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Buddhadharma : Spri 2013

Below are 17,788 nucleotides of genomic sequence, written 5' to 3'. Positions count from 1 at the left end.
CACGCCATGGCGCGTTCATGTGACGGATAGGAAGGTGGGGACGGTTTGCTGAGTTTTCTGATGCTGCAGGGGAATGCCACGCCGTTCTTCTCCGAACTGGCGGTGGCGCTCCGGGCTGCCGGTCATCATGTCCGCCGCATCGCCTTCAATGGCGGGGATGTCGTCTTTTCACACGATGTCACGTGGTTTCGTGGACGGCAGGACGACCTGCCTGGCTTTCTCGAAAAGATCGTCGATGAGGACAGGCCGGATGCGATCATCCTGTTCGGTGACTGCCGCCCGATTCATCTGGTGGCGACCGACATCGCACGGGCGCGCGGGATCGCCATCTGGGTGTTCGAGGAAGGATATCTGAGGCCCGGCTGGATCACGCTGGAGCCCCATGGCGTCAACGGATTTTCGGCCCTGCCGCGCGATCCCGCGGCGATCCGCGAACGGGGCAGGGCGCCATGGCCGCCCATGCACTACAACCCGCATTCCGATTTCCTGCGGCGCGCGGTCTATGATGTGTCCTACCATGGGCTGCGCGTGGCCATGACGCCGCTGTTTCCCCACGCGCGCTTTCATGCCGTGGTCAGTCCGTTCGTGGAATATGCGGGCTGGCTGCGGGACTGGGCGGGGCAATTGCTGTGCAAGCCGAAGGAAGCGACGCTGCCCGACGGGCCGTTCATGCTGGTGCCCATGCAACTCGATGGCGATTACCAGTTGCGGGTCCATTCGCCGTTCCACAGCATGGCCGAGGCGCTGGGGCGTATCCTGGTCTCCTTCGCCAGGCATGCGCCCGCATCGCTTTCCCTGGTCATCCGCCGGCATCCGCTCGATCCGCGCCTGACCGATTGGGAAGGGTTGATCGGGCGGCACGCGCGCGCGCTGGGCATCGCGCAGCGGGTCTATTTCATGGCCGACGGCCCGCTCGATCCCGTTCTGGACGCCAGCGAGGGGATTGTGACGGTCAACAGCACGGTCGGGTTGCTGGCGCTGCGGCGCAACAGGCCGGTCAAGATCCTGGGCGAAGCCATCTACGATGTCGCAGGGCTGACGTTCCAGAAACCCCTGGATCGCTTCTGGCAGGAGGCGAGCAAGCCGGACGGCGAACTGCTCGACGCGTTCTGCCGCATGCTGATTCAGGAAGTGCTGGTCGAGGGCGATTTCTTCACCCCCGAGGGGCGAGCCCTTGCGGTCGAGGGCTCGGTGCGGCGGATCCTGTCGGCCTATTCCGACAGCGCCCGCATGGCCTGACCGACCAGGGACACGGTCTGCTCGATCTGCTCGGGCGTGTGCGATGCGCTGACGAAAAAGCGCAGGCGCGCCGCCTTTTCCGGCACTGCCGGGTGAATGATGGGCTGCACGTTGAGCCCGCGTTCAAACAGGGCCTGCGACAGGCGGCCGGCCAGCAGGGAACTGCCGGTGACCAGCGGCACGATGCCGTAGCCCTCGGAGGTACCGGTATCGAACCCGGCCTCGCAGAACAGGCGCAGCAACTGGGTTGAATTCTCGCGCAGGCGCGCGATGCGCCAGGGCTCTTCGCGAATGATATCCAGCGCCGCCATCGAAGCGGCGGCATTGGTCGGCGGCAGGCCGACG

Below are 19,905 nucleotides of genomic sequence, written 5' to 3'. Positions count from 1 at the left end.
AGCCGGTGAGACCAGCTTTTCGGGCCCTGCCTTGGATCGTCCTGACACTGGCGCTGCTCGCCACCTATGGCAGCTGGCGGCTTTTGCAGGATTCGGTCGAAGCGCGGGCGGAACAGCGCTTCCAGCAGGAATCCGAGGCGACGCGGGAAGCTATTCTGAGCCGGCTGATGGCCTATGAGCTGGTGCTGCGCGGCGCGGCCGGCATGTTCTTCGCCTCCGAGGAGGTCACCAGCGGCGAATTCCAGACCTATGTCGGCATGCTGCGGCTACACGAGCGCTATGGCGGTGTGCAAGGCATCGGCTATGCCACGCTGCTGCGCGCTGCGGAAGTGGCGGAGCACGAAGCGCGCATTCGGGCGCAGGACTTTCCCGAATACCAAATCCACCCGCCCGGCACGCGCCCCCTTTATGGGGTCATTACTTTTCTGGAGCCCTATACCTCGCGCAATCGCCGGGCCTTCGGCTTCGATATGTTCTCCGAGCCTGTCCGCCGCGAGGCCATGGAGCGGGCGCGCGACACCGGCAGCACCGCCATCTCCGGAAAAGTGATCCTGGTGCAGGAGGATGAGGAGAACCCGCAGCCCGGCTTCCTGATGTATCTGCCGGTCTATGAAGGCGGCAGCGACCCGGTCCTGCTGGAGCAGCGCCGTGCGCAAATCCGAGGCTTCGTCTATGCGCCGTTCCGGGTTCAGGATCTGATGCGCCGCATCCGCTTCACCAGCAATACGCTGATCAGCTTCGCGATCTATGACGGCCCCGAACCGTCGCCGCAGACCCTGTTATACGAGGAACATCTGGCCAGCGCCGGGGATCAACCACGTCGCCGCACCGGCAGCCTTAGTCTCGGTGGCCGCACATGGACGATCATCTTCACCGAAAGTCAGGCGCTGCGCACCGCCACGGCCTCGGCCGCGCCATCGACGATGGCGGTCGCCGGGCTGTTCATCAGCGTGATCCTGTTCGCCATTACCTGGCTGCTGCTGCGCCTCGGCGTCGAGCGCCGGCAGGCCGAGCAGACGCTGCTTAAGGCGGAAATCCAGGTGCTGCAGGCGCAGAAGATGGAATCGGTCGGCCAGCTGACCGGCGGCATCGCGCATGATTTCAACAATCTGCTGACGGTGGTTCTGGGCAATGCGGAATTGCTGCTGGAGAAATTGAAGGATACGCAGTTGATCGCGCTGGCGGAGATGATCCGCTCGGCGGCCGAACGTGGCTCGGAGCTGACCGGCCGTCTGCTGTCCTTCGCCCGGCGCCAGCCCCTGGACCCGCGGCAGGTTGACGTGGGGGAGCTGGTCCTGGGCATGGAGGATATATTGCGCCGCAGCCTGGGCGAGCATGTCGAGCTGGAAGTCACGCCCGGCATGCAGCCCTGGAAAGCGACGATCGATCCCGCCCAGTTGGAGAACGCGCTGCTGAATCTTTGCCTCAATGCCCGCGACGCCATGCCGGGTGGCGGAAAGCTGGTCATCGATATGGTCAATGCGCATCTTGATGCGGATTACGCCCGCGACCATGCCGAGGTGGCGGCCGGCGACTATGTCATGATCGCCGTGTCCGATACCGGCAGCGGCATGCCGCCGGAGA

SPRING 2 0 1 3 BUDDHADHARMA: THE PRACTITIONER’S QUARTERLY 19 EMAIL YOUR QUESTIONS TO TEACHERS@THEBUDDHADHARMA.COM ZENKEI BLANCHE HARTMAN: Yes, the Buddha taught about no distinction between “self” and “other” and he also taught about libera- tion from the suffering of self-clinging. He taught by sharing his direct experience of lib- eration. And he taught that a “self” separate from all existence is a construct of the mind and cannot be found in reality. Thus, dis- covering the “true self” is having the direct experience of identity with all that is; it is “being one with everything.” It is not that we meditate to try to diminish the gap between self and other. Rather, we practice in order to see directly that there never is such a gap in reality. The separation is created by our thoughts and a lifetime of conditioning. NARAYAN LIEBENSON GRADY: Discovering our “true self” means recognizing our original goodness—the natural contentment and wholeness within. As human beings, we have the same nature as the Buddha. Buddhanature is empty of greed, hatred, and delusion and full of unconditional love, compassion, joy, and equanimity. Recognizing our inherent buddhanature means realizing the true and boundless nature of the heart. Buddhanature has nothing to do with what we consider to be me, mine, or myself. What we see when we practice is not who we are, but what we are not. We see patterns and habits that we have mistakenly perceived as self. These are habits and patterns that we have practiced without wisdom and that have caused trouble and suffering for ourselves and others. It is essential to know these patterns in our own unique experience of life because what we are unconscious of, we are enslaved by. As Sayadaw U Tejaniya says, “This is not you, and yet you are responsible for it.” (LEFT–RIGHT):BARBARAWENGER,JANINEGULDENER,MARYLANG ZENKEI BLANCHE HARTMAN is former abbot of the San Francisco Zen Center GESHE TENZIN WANGYAL RINPOCHE is a lineage holder of the Bön Dzogchen tradition of Tibet NARAYAN LIEBENSON GRADY is a guiding teacher at Cambridge Insight Meditation Center ASK THE TEACHERS Buddhist teachings talk about having no distinction between “self” and “other.” But they also talk about using meditation to discover one’s “true self.” If we’re trying to diminish the gap between self and other, how does discovering one’s self help in that process? When I meditate, I discover more about myself, but that seems to get in the way of dropping my sense of self. So this confuses me a lot! Q